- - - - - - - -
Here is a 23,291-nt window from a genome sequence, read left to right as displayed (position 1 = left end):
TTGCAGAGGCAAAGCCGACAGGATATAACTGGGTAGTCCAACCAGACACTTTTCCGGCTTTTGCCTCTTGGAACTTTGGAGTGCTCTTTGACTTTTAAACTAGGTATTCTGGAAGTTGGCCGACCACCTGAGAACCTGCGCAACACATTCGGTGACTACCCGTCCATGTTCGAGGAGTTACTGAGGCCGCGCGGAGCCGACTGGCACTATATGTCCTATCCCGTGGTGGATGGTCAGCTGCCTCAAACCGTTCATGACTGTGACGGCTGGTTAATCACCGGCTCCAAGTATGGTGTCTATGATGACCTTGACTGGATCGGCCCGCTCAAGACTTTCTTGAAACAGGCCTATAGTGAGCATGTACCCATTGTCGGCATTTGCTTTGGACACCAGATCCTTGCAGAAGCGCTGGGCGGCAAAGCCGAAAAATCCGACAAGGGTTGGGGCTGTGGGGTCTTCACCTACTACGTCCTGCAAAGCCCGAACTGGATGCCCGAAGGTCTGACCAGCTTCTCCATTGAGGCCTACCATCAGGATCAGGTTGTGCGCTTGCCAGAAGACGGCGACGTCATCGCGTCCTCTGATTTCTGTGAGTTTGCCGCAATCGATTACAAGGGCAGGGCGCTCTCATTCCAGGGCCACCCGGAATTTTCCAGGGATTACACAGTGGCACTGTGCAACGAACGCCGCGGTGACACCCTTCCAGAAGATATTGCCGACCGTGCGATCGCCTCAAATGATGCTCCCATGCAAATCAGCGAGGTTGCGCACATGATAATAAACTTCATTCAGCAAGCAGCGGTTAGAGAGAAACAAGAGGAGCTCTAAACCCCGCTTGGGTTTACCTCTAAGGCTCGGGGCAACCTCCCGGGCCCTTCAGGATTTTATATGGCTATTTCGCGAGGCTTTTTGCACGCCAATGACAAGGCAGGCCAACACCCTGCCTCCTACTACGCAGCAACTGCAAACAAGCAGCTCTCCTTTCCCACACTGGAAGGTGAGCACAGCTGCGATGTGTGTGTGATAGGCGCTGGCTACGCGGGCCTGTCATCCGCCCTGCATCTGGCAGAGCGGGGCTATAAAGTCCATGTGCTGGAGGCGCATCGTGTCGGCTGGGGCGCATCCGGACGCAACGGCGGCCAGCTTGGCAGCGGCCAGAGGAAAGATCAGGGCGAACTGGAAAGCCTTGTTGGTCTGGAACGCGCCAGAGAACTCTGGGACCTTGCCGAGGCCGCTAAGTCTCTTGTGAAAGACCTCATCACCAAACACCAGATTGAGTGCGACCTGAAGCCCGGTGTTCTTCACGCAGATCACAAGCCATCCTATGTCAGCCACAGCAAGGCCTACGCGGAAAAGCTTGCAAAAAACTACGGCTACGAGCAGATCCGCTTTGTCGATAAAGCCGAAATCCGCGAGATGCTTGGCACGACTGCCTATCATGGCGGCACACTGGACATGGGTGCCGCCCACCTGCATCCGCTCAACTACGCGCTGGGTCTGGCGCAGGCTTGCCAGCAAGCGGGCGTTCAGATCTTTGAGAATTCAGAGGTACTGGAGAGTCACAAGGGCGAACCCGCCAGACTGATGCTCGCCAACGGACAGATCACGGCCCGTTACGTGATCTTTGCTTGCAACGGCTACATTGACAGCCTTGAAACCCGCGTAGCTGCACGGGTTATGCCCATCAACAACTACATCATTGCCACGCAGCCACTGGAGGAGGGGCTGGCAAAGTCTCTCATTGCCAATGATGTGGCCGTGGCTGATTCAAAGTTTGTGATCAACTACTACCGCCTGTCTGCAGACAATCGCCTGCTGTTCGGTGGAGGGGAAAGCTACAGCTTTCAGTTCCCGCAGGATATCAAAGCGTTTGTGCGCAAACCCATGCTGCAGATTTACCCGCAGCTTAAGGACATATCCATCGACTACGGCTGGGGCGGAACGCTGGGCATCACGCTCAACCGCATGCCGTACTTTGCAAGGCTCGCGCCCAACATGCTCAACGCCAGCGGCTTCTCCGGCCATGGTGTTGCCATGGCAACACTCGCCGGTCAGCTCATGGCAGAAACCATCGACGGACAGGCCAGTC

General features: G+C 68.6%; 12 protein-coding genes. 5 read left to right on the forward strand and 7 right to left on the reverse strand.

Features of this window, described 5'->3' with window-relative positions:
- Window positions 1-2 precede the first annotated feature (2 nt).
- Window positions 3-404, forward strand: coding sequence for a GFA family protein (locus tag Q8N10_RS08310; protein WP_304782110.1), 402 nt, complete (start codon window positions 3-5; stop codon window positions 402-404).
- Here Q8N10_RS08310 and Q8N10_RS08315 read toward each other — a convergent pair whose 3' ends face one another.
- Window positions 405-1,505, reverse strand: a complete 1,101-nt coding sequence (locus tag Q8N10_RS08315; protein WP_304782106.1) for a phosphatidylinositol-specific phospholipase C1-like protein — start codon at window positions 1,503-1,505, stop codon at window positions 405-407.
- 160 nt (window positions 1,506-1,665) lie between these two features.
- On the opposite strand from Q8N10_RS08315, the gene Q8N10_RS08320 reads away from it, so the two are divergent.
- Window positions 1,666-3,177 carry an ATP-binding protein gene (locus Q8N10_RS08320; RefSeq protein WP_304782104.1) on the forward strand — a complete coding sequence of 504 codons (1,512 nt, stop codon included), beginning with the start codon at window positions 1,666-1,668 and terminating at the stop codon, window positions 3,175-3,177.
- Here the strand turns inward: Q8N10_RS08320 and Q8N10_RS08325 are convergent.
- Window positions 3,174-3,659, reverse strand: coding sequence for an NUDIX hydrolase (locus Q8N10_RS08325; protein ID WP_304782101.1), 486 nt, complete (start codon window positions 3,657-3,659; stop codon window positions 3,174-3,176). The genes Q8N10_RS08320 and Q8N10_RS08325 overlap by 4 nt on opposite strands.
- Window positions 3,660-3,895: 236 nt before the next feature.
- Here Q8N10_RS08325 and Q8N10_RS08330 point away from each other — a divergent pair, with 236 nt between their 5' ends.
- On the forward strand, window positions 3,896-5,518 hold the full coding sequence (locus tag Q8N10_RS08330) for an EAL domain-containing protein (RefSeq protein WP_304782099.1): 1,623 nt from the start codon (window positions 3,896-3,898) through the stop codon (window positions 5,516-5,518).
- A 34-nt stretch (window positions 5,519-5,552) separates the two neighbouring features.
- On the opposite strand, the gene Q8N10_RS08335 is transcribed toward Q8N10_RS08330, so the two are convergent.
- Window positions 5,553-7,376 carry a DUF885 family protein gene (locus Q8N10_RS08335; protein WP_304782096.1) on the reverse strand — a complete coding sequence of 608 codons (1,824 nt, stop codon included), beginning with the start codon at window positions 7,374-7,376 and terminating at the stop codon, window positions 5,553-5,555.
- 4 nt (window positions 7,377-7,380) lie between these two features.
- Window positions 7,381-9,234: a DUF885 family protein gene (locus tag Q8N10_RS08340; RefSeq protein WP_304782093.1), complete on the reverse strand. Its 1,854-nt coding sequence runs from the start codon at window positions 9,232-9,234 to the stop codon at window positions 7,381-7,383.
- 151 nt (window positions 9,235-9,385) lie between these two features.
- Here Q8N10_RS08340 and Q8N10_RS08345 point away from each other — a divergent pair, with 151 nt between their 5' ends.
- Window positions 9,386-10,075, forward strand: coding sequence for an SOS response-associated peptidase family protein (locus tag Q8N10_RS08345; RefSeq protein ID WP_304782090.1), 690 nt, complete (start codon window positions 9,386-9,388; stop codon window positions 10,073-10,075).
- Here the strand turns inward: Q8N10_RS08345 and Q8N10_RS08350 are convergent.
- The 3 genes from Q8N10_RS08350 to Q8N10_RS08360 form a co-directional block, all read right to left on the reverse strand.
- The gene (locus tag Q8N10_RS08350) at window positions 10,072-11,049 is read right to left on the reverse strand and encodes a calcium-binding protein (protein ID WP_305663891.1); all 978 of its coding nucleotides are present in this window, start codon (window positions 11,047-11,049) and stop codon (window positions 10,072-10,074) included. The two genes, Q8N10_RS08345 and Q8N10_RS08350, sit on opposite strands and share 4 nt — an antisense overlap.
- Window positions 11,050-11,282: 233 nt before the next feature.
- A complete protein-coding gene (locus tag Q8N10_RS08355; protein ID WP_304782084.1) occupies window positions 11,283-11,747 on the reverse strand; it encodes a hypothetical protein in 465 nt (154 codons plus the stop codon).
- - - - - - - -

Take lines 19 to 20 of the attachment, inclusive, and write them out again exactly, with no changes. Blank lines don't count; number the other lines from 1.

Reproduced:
- Window positions 5,553-7,376 carry a DUF885 family protein gene (locus Q8N10_RS08335; protein WP_304782096.1) on the reverse strand — a complete coding sequence of 608 codons (1,824 nt, stop codon included), beginning with the start codon at window positions 7,374-7,376 and terminating at the stop codon, window positions 5,553-5,555.
- 4 nt (window positions 7,377-7,380) lie between these two features.